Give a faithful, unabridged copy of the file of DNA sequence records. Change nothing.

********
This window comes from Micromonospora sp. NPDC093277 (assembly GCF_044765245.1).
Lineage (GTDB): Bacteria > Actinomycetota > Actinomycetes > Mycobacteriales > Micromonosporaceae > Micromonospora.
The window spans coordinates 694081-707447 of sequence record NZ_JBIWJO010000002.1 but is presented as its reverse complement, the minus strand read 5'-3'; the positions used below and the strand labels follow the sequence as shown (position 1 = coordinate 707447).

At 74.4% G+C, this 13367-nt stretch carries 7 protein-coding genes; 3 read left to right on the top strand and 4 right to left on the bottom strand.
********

This window comes from Micromonospora sp. NPDC093277 (assembly GCF_044765245.1).
Lineage (GTDB): Bacteria > Actinomycetota > Actinomycetes > Mycobacteriales > Micromonosporaceae > Micromonospora.
The window spans coordinates 694081-707447 of sequence record NZ_JBIWJO010000002.1 but is presented as its reverse complement, the minus strand read 5'-3'; the positions used below and the strand labels follow the sequence as shown (position 1 = coordinate 707447).

At 74.4% G+C, this 13367-nt stretch carries 7 protein-coding genes; 3 read left to right on the top strand and 4 right to left on the bottom strand.